Coproduction of Peptic Fragments and Biofuels from Citrus Processing Waste
Small Business Information
7427 FLORANADA WAY, Delray Beach, FL, 33446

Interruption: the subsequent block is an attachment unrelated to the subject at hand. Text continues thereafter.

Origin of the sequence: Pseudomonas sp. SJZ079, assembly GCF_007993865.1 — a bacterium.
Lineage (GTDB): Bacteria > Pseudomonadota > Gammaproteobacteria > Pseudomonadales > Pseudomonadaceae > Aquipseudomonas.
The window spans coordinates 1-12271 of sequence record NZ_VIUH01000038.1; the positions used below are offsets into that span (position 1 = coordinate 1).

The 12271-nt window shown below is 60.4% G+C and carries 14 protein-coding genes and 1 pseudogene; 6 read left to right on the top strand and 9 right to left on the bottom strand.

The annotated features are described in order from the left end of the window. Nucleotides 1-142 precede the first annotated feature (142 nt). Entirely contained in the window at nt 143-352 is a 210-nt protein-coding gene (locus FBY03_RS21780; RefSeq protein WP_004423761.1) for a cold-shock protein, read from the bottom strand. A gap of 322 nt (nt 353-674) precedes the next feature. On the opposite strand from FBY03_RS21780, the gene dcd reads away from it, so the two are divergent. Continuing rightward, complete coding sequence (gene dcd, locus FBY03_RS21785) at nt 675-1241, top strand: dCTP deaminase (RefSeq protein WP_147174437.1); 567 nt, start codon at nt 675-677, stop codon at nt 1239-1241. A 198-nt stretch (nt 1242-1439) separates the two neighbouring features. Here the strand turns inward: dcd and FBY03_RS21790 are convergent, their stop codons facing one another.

AbstractPectin is, after cellulose, the second most abundant polymer on earth; but its level of utilization in industrial products is very low. High molecular weight pectin is used in food products where it suffers from stagnant markets and high production costs due to the use of organic solvents, low concentration of extracted pectin and generation of soluble sugar streams which burden the waste treatment systems. The proposed project will investigate coproduction of fragmented pectin molecules from citrus processing waste (CPW) in an integrated system with the production of limonene and fuel grade ethanol. The Citrus industry in Florida produces annually about 750,000 dry tons of CPW so there is ample low cost feedstock for both biofuel and pectic fragment production. Both products can be made from other pectin rich feedstocks. Ethanol production by simultaneous saccharification and fermentation converts neutral sugars from CPW into biofuel; decreases waste treatment problems; and provides revenues, which help offset expenses related to the overall process. Limonene contained in the extracted citrus peel oil is a valuable commodity that has to be removed prior to any anaerobic fermentation, because it inhibits or kills microorganisms. The phase I R&D effort will concentrate on stripping the limonene with steam at elevated temperatures because this approach is efficient, environmentally benign, and solubilizes pectin and hemicelluloses in the form of fragments. The fragmented pectins are soluble in water and have numerous potential uses in industry. However, the formation, extraction and recovery of these fragments need to be optimized; fragments have to be characterized; and the development of industrial products needs to be initiated. The single stage and countercurrent extraction of pectic fragments with water at different pH values will be investigated. The fragments will be recovered by precipitation and analyzed by chromatographic, enzymatic and other appropriate analytical techniques. Other components in pectic extracts will be determined as well. The development of ethanol production and recovery of limonene from CPW has been investigated for the past several years, scaled up to a large pilot plant level, and will not be a focus of the proposed project. The preliminary economic evaluation of the production of pectic fragments will be prepared and the integration of pectic fragment production with the production of ethanol from CPW will be assessed. Modification of the pectic fragments by chemical and enzymatic treatments and the development of new products from pectic fragments will be initiated later in the Phase I. The production of pectic fragments from CPW and other pectin rich feedstocks and the conversion of these fragments for industrial product application will enhance revenues and competitiveness of the domestic citrus and other industries. The R&D effort will also support increased economic opportunities in rural areas and help protect the natural resource base and the environment since it addresses conversion of wastes from the processing of existing crops in an environmentally friendly manner.
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